The Missouri Rural Crisis Center (MRCC) is hosting a delegation of farm group representatives from Mexico, Brazil and Argentina October 23, 2002 in order to raise awareness about corporate control over the global agricultural system. These global leaders are traveling around the Midwest to speak out against the proposed Free Trade Area of the Americas (FTAA), a Bush Administration trade proposal that would expand the North American Free Trade Agreement (NAFTA) to the rest of the hemisphere. MRCC works with these international groups through Via Campesina, an international farmer movement working for fair trade, grassroots democracy and local control over the food system.
The NAFTA trade model has failed Missouri family farmers and ranchers, and has helped fuel the economic devastation of rural America, said Bill Christison, a farmer from Chillicothe, Missouri, who chairs both MRCC and the National Family Farm Coalition. Commodity dumping, price manipulation, and devastatingly low commodity prices for farmers are just some of the casualties of the failed agricultural and trade polices embodied by NAFTA, the WTO and the current U. S. farm policy. Congress and the president must focus on addressing the many failures of NAFTA and current farm policies instead of expanding this economic, social and environmental disaster to the rest of the Western Hemisphere.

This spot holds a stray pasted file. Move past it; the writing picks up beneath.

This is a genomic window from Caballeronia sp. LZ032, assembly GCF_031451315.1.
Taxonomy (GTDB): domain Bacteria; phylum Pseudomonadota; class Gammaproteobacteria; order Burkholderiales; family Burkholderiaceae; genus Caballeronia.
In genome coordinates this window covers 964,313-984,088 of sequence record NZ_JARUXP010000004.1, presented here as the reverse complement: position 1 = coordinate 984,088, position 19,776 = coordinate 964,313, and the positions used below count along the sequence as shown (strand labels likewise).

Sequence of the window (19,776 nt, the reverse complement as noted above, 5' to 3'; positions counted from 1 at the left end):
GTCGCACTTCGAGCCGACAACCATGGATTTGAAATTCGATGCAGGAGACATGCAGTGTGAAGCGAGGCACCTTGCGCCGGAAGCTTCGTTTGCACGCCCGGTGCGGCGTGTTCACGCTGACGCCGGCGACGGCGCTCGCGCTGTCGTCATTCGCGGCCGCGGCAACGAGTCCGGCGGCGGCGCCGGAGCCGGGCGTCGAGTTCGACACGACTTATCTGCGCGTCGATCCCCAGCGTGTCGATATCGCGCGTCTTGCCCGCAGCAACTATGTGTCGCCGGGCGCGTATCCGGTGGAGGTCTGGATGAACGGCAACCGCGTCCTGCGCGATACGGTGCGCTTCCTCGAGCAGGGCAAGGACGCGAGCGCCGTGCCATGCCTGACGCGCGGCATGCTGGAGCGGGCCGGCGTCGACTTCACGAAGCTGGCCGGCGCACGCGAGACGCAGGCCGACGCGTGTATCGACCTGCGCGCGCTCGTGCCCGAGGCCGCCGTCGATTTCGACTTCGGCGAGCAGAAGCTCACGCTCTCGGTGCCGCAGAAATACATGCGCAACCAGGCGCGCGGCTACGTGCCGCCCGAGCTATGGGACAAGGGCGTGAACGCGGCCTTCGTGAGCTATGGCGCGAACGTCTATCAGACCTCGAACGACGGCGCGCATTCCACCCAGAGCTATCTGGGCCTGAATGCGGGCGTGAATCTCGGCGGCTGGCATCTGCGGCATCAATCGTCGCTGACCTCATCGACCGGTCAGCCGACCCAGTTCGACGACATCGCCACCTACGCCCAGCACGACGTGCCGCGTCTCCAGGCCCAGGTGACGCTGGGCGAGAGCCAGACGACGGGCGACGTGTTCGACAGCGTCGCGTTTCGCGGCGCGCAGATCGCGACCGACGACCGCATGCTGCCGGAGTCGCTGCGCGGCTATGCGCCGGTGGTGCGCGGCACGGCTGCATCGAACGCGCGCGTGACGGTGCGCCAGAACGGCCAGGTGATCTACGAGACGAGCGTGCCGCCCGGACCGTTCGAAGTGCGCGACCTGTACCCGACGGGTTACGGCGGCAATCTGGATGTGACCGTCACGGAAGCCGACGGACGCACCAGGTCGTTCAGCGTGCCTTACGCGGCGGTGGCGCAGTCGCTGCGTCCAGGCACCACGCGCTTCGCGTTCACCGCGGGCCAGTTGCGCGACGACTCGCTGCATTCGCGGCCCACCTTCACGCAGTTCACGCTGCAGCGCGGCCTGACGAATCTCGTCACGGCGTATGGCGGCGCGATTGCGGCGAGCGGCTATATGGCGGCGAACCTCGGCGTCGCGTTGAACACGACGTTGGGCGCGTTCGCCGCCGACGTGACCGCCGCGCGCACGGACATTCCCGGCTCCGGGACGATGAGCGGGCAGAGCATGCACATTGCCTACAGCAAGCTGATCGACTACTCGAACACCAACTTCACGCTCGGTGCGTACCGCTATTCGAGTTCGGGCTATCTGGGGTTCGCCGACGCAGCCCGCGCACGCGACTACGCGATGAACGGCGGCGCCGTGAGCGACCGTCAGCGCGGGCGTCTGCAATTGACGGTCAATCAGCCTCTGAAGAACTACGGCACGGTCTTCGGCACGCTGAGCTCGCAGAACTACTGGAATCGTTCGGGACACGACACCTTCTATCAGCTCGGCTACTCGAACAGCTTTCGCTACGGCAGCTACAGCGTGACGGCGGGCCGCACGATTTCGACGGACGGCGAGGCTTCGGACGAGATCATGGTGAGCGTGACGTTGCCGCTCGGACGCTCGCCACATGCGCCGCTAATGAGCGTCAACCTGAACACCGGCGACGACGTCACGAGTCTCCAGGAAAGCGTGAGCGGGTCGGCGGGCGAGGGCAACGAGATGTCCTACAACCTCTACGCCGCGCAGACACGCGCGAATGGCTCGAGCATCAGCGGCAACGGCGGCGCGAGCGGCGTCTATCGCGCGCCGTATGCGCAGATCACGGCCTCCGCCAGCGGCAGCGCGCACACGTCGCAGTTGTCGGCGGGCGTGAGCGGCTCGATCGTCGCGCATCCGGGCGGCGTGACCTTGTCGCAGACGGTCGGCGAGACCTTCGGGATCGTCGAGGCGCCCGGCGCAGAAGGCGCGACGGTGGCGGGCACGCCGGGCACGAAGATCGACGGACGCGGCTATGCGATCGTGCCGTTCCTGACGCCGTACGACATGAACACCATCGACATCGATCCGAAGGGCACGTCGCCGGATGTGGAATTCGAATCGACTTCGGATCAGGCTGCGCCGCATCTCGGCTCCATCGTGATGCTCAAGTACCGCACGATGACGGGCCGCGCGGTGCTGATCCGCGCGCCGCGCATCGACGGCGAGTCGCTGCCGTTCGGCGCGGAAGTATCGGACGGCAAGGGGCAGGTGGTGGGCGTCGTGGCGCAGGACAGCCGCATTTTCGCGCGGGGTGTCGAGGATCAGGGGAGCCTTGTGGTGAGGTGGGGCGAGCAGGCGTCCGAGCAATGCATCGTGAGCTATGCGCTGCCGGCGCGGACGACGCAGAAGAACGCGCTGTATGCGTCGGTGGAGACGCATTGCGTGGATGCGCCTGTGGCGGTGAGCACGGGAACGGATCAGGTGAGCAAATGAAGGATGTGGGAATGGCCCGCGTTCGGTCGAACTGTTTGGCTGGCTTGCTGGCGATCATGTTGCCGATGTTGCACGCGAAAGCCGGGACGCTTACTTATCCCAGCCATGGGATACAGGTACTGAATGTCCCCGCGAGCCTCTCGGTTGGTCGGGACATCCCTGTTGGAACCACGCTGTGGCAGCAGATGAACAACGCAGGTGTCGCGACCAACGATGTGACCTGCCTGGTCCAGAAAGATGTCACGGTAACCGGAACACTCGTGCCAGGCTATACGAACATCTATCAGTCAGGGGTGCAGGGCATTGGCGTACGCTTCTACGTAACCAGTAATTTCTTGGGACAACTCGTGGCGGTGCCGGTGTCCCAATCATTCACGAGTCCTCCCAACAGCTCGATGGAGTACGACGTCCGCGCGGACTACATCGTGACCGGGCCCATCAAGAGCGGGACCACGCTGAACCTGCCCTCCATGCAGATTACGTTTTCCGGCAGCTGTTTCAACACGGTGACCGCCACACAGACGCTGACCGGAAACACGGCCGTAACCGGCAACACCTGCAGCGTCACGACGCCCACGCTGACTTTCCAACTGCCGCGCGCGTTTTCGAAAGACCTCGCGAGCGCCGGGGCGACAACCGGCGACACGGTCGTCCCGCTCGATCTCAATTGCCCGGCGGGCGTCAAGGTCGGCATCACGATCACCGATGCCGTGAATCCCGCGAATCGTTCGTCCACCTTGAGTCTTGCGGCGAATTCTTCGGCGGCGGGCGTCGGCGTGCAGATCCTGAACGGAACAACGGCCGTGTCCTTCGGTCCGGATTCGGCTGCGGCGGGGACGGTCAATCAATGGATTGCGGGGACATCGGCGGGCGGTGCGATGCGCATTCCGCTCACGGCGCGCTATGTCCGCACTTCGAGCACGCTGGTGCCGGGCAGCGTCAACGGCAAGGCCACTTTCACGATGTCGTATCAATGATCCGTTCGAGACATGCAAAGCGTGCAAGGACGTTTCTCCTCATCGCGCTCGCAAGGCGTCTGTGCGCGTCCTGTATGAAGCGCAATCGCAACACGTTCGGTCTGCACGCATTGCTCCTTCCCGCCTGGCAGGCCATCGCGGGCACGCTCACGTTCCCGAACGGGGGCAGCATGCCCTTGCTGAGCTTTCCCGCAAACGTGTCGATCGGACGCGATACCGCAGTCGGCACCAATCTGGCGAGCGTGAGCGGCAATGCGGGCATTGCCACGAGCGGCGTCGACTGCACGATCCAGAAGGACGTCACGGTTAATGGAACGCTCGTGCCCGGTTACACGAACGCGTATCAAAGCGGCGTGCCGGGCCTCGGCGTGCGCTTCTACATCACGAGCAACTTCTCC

Farmers know that we're not all one big happy industry. NAFTA might be a great thing for Cargill or ConAgra, but farmers and consumers are paying the price to underwrite their huge profits, said Christison.
MRCC and the other groups support fair trade principles for agriculture that, if followed, would begin to reverse the severe agricultural depression inflicted on rural America for the past decade by failed agricultural and trade policies:
The impact of current farm and trade policy is reflected in the ongoing farm crisis gripping the nation, and the billions of taxpayer dollars appropriated each year to alleviate the economic devastation caused by the failures of our export-driven farm policy, said Roger Allison, a grain and livestock farmer from Armstrong, Missouri, and the Executive Director of MRCC. We need a farm bill that pays farmers a fair price, creates a farmer-owned reserve, and curtails corporate concentration. That's a plan that family farmers and rural communities can get excited about.
Allison believes that NAFTA's record as a model for farm and trade policies speaks for itself. In Missouri, weve got the second largest number of farm operations and second highest number of cattle operations in the nation. Since NAFTA, weve lost millions of dollars by becoming a net importer of beef and have seen record low commodity prices in nearly every agricultural sector. Thats just devastating to Missouri's family farmers.
The Missouri Rural Crisis Center is a statewide farm and rural organization with more than 5,500 member families. The following table details NAFTAs impact on agricultural products that Missouri farmers depend on for their livelihoods.
|Published in In Motion Magazine, October 22, 2002
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